THE NATURE AND DYNAMICS OF CHANGES IN LIPIDS AND FATTY ACIDS DURING POSTHARVEST NEEDLE ABSCISSION, THEIR ROLE IN COLD ACCLIMATION, ULTRA-STRUCTURAL CHANGES, AND NEEDLE ABSCISSION RESISTANCE IN BALSAM FIR, ABIES BALSAMEA, L.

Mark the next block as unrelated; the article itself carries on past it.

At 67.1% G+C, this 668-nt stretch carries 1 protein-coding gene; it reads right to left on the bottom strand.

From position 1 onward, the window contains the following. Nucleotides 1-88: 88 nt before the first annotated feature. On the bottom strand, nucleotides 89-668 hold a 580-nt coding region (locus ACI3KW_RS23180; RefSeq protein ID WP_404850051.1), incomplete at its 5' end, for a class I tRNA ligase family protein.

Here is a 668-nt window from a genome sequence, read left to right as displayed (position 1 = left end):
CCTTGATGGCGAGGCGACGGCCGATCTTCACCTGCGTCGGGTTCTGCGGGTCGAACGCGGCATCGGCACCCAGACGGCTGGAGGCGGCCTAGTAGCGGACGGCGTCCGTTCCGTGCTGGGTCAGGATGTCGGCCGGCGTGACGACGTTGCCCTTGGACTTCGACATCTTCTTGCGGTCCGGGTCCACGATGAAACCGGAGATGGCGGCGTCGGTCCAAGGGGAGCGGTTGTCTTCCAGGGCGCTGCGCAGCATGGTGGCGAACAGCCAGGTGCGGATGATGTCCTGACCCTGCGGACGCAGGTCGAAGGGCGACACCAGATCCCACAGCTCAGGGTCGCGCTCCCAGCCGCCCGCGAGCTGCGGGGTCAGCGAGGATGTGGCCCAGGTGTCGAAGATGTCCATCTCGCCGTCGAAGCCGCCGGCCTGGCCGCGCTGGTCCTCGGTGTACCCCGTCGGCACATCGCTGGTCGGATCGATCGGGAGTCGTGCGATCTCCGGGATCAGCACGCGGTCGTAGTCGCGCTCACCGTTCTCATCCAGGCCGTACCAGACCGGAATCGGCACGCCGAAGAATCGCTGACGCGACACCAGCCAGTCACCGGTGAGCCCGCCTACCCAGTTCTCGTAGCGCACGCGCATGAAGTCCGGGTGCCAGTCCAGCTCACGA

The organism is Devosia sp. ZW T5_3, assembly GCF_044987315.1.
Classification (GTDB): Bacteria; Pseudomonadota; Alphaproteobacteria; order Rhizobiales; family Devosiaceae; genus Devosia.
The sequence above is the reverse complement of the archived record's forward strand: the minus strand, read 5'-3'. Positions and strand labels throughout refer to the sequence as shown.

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Balsam fir is an important species of Atlantic Canada’s Christmas tree and greenery industries that is suffering due to excessive needle loss postharvest. A series of investigations were carried out to: (i) characterize and establish links between polar lipid and fatty acids (FA) and postharvest needle loss; (ii) uncover the differences in the nature and quantity of polar lipid and fatty acids in contrasting genotypes with high and low needle retention duration (NRD); (iii) explore temporal changes in polar lipids and fatty acids; (iv) establish the genotypic differences in polar lipids and FA during temporal changes, and (v) confirm the ultrastructural changes of cells of balsam fir postharvest using scanning and transmission electron microscopy. Polar lipids decreased significantly postharvest in all studies (p < 0.001). The mean percentage of monogalactosyldiacylglycerol (MGDG) decreased significantly postharvest (p < 0.0001), caused mostly by a decrease in MGDG 36:6 and 36:7. There was also a significant decrease in the MGDG: DGDG (digalactosyldiacylglycerol) ratio in all studies (p < 0.05), earlier in the poorer needle retaining clone. During cold acclimation, Clone 506 was identified as a high needle abscission resistant (NAR) clone, while Clones 9, 37, and 566 all proved to be lower. MGDG decreased during the fall and early winter in all clones, with a subsequent increase in DGDG and a significant decrease in the MGDG: DGDG ratio in all clones tested (p < 0.001). There was a significant decrease also in the GL: PL ratio (p < 0.001). There was significantly less DGDG in Clone 506 than in Clone 9 (p < 0.05). LPG 16:1 was eight times higher in Clone 506. In balsam fir, there was a significant reduction (p < 0.001) in α – linolenic acid in all clones postharvest. During cold acclimation, there was an increase in α – linolenic acid in one of the lower clones, Clone 566, but an increase in Δ5-UPIFA, 18:3 (pinolenic acid) in the other clones, suggesting different metabolism (p < 0.001). Chloroplast disorganization was confirmed. In addition, most of all stoma were closed in both clones, however, there was more fungal hyphae associated with the poorer NRD clone.